Sunday, April 6, 2014

Hummingbird Banding

Can you imagine that those little tykes actually carry around a band on their legs?  There is a scientist in Patagonia, Arizona who founded a Hummingbird monitoring network all over the west coast.  On certain days during the year each of these locations along with "citizen scientists" spend 5 hours capturing, inspecting, weighing, measuring, putting an ID band and releasing hummingbirds!  The data is fed back to central location.  The days and times are the same for each location.
Magnificent Hummingbird
Beginning at sunrise the first Sunday in April and continuing  every other Sunday through September, one of these locations in Paradise, Arizona at the George Walker House does this.  We were here last year the first Sunday in April and happened to be here again this year on the first Sunday.  Because we had to wait to move our RV to a new location (see tomorrow for this story), we were late to the party today.  I got a photo of a Juniper Titmouse and a Bullocks Oriole, and did manage to snag some good photos of the process of a Magnificent Hummingbird. Turns out this bird had been captured before so did not need a new band. The process is similar.  Read the captions on each photo for descriptions and click on photo to enlarge.  Quite interesting.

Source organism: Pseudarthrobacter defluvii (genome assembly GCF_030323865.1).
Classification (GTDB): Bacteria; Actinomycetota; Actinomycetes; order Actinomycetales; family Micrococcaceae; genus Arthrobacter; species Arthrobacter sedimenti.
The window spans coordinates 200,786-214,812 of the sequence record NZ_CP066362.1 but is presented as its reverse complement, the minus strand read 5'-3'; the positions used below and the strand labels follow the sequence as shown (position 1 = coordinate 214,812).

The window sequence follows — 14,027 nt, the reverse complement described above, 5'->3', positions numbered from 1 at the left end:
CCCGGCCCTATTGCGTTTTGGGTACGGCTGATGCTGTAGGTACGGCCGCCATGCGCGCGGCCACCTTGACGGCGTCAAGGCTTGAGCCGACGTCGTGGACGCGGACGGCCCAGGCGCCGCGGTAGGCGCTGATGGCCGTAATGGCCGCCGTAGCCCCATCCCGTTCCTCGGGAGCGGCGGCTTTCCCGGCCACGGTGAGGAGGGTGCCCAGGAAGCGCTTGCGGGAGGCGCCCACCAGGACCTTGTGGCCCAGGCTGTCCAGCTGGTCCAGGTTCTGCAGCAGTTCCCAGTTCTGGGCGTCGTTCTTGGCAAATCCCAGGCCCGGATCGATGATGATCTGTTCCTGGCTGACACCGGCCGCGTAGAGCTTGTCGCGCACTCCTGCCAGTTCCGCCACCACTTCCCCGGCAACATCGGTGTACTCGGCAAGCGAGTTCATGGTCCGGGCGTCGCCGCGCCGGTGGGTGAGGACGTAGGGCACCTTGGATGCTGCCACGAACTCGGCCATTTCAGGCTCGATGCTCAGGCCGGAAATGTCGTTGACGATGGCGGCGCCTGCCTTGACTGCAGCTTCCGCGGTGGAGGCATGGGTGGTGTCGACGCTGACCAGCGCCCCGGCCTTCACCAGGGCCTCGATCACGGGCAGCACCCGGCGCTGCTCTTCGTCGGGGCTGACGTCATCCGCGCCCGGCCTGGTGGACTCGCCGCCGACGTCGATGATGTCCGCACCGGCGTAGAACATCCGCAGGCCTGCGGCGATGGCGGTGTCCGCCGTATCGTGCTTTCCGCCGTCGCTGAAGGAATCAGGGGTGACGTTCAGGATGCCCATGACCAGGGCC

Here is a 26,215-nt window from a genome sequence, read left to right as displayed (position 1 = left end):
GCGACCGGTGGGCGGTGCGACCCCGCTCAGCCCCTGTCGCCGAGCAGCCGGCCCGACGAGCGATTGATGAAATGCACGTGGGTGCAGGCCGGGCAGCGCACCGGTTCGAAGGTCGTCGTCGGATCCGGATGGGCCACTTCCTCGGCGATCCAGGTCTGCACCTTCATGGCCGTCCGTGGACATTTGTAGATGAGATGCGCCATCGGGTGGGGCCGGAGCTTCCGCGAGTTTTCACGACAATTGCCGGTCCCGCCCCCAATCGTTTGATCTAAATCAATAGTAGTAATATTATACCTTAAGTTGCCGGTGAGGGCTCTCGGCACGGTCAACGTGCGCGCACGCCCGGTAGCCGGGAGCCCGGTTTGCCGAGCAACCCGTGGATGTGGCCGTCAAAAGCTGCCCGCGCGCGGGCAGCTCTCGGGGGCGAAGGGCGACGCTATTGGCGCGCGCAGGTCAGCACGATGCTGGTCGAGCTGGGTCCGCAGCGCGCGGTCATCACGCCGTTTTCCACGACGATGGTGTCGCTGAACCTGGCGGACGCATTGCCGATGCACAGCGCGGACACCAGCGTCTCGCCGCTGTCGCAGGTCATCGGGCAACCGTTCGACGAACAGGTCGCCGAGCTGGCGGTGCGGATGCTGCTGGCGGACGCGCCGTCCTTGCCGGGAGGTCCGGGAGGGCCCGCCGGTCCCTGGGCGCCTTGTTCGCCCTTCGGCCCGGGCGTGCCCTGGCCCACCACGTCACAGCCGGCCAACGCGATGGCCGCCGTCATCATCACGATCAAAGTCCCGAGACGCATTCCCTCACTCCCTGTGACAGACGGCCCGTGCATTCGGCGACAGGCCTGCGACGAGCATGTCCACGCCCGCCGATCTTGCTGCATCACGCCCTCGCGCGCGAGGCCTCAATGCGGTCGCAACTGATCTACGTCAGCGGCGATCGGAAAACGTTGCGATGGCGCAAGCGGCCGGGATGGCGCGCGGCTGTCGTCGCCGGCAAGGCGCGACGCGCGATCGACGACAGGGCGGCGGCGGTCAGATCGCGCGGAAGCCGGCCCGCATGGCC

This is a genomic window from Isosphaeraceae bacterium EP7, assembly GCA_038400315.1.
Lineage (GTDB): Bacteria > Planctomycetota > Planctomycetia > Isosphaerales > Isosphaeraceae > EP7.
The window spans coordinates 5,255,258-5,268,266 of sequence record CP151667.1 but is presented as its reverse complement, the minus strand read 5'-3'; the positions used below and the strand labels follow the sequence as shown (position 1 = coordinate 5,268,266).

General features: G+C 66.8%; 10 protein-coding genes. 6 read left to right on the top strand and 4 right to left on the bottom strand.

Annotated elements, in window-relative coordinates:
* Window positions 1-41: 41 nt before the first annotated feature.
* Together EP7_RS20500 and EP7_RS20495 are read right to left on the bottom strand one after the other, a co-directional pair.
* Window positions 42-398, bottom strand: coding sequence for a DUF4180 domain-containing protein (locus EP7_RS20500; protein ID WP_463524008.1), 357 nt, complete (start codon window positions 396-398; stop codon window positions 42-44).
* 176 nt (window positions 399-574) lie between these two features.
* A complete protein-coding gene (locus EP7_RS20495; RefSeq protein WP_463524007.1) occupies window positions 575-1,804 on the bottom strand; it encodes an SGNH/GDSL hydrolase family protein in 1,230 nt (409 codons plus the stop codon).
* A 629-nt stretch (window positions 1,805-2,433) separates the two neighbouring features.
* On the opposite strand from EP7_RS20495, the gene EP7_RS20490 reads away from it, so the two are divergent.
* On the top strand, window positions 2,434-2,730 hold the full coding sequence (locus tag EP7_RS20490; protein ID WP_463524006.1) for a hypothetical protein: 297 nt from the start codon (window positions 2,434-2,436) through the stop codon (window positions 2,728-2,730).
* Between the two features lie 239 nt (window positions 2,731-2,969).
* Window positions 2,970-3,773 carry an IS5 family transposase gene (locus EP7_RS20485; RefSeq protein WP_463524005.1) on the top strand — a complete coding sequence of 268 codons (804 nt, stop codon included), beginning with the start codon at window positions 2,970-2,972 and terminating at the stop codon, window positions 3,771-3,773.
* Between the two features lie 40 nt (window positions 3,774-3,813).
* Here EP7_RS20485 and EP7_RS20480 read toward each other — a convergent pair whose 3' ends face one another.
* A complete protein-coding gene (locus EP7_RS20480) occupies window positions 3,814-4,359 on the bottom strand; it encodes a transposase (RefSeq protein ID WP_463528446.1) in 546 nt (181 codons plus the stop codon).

NOTE:  No birds or humans were harmed in this process.

The trap used to capture the hummer.  When the hummer
enters the feeding area, a line is pulled
Reaching in gently to wrap hand carefully around the bird
In the grasp.  Same guy does all of them
Brings out the bird and carefully places in bag
"Bagged" another one!
Tools of the trade.  Note the numbered bands on the left.
Removing the hummer safely from the bag.
Inspecting an recording the band number
inspecting another bird who has gone docile and relaxed
Weighing the bird which was 3.6 grams!
Getting ready to feed the bird prior to release
Feeding the bird so it has energy to fly away and wakes back up
Placing the bird in another palm for release
This guy is ready to fly!!
And he is gone!
It was a slow day. All in all, they banded about 25 birds in a 5 hour stretch.  We had fun, ate stuff talked and photographed other birds!
For more information check out the hummingbird monitoring information here.

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